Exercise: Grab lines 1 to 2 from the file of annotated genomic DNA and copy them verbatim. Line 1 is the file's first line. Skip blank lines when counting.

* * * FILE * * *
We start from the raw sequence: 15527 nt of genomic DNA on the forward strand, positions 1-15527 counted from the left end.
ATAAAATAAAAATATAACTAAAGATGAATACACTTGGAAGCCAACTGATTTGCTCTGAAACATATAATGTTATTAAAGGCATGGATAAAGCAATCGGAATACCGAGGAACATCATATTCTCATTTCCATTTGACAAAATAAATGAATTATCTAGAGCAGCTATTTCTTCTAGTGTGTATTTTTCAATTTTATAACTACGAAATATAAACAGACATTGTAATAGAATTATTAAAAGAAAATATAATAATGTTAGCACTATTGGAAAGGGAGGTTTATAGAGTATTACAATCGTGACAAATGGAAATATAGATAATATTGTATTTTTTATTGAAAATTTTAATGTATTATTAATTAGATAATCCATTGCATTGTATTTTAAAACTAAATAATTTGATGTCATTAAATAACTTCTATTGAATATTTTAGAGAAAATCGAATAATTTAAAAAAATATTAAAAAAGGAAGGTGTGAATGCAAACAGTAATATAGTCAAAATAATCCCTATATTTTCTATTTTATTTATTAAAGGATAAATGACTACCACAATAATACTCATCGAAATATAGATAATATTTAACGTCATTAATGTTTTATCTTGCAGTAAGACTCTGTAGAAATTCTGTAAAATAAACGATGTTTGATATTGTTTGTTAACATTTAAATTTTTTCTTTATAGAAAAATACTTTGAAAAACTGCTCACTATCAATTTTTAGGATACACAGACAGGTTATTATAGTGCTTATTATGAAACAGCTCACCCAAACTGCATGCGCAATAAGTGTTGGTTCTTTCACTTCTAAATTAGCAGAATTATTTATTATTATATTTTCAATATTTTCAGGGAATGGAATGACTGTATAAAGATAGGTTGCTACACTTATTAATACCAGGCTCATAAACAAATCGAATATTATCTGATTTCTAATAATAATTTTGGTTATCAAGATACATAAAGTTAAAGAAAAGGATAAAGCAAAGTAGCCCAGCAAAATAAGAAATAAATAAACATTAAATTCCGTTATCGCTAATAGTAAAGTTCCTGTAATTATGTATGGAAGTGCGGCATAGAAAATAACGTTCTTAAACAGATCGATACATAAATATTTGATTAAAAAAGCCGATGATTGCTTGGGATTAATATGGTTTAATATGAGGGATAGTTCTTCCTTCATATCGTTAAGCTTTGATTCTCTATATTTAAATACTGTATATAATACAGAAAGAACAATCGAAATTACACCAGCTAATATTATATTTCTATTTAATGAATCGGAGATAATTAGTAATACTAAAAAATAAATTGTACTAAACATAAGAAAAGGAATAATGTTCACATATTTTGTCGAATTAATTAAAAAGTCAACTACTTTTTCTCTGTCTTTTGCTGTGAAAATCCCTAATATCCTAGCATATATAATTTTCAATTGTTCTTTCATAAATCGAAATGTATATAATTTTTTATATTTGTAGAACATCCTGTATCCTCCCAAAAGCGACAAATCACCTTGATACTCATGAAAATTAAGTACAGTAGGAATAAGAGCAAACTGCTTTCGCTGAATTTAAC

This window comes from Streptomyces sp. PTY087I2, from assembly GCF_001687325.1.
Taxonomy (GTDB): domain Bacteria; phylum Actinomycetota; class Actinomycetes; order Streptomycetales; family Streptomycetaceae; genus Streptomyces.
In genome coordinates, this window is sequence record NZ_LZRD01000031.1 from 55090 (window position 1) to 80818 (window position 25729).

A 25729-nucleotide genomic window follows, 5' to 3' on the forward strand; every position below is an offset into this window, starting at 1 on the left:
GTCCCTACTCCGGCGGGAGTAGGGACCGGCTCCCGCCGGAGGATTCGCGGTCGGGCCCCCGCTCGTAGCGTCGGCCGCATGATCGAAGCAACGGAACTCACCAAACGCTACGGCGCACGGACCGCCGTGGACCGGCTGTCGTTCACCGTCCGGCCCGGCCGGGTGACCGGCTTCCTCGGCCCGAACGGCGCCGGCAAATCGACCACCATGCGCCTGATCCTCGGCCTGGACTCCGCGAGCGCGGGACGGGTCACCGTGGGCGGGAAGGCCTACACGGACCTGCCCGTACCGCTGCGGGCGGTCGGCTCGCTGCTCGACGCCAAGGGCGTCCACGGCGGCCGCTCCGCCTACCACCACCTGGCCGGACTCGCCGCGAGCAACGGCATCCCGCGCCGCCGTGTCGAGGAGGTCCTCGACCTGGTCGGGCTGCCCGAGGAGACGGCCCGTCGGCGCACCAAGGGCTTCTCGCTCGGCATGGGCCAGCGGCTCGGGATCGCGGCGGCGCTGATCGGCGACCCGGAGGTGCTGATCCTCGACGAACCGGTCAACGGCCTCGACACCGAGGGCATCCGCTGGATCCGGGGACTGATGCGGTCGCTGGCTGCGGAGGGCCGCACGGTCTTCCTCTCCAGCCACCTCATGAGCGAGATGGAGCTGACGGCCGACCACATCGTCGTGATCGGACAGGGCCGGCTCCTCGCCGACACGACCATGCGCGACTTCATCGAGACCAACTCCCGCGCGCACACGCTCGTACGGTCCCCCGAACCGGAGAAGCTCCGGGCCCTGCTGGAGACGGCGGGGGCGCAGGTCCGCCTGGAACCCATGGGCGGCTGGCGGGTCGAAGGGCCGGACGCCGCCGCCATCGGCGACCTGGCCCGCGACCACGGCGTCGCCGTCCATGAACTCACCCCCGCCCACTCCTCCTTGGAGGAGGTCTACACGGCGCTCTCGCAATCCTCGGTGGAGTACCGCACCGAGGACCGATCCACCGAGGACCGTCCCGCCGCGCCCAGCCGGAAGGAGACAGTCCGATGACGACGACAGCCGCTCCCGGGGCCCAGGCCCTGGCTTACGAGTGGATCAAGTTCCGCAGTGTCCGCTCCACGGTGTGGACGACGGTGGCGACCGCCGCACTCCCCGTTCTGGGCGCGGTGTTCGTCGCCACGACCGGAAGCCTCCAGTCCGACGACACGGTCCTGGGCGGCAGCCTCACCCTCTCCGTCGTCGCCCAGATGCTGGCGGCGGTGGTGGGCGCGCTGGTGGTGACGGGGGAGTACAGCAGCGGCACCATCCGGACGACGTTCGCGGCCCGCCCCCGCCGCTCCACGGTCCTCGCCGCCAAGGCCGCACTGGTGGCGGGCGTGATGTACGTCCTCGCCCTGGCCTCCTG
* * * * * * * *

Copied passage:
We start from the raw sequence: 15527 nt of genomic DNA on the forward strand, positions 1-15527 counted from the left end.
ATAAAATAAAAATATAACTAAAGATGAATACACTTGGAAGCCAACTGATTTGCTCTGAAACATATAATGTTATTAAAGGCATGGATAAAGCAATCGGAATACCGAGGAACATCATATTCTCATTTCCATTTGACAAAATAAATGAATTATCTAGAGCAGCTATTTCTTCTAGTGTGTATTTTTCAATTTTATAACTACGAAATATAAACAGACATTGTAATAGAATTATTAAAAGAAAATATAATAATGTTAGCACTATTGGAAAGGGAGGTTTATAGAGTATTACAATCGTGACAAATGGAAATATAGATAATATTGTATTTTTTATTGAAAATTTTAATGTATTATTAATTAGATAATCCATTGCATTGTATTTTAAAACTAAATAATTTGATGTCATTAAATAACTTCTATTGAATATTTTAGAGAAAATCGAATAATTTAAAAAAATATTAAAAAAGGAAGGTGTGAATGCAAACAGTAATATAGTCAAAATAATCCCTATATTTTCTATTTTATTTATTAAAGGATAAATGACTACCACAATAATACTCATCGAAATATAGATAATATTTAACGTCATTAATGTTTTATCTTGCAGTAAGACTCTGTAGAAATTCTGTAAAATAAACGATGTTTGATATTGTTTGTTAACATTTAAATTTTTTCTTTATAGAAAAATACTTTGAAAAACTGCTCACTATCAATTTTTAGGATACACAGACAGGTTATTATAGTGCTTATTATGAAACAGCTCACCCAAACTGCATGCGCAATAAGTGTTGGTTCTTTCACTTCTAAATTAGCAGAATTATTTATTATTATATTTTCAATATTTTCAGGGAATGGAATGACTGTATAAAGATAGGTTGCTACACTTATTAATACCAGGCTCATAAACAAATCGAATATTATCTGATTTCTAATAATAATTTTGGTTATCAAGATACATAAAGTTAAAGAAAAGGATAAAGCAAAGTAGCCCAGCAAAATAAGAAATAAATAAACATTAAATTCCGTTATCGCTAATAGTAAAGTTCCTGTAATTATGTATGGAAGTGCGGCATAGAAAATAACGTTCTTAAACAGATCGATACATAAATATTTGATTAAAAAAGCCGATGATTGCTTGGGATTAATATGGTTTAATATGAGGGATAGTTCTTCCTTCATATCGTTAAGCTTTGATTCTCTATATTTAAATACTGTATATAATACAGAAAGAACAATCGAAATTACACCAGCTAATATTATATTTCTATTTAATGAATCGGAGATAATTAGTAATACTAAAAAATAAATTGTACTAAACATAAGAAAAGGAATAATGTTCACATATTTTGTCGAATTAATTAAAAAGTCAACTACTTTTTCTCTGTCTTTTGCTGTGAAAATCCCTAATATCCTAGCATATATAATTTTCAATTGTTCTTTCATAAATCGAAATGTATATAATTTTTTATATTTGTAGAACATCCTGTATCCTCCCAAAAGCGACAAATCACCTTGATACTCATGAAAATTAAGTACAGTAGGAATAAGAGCAAACTGCTTTCGCTGAATTTAAC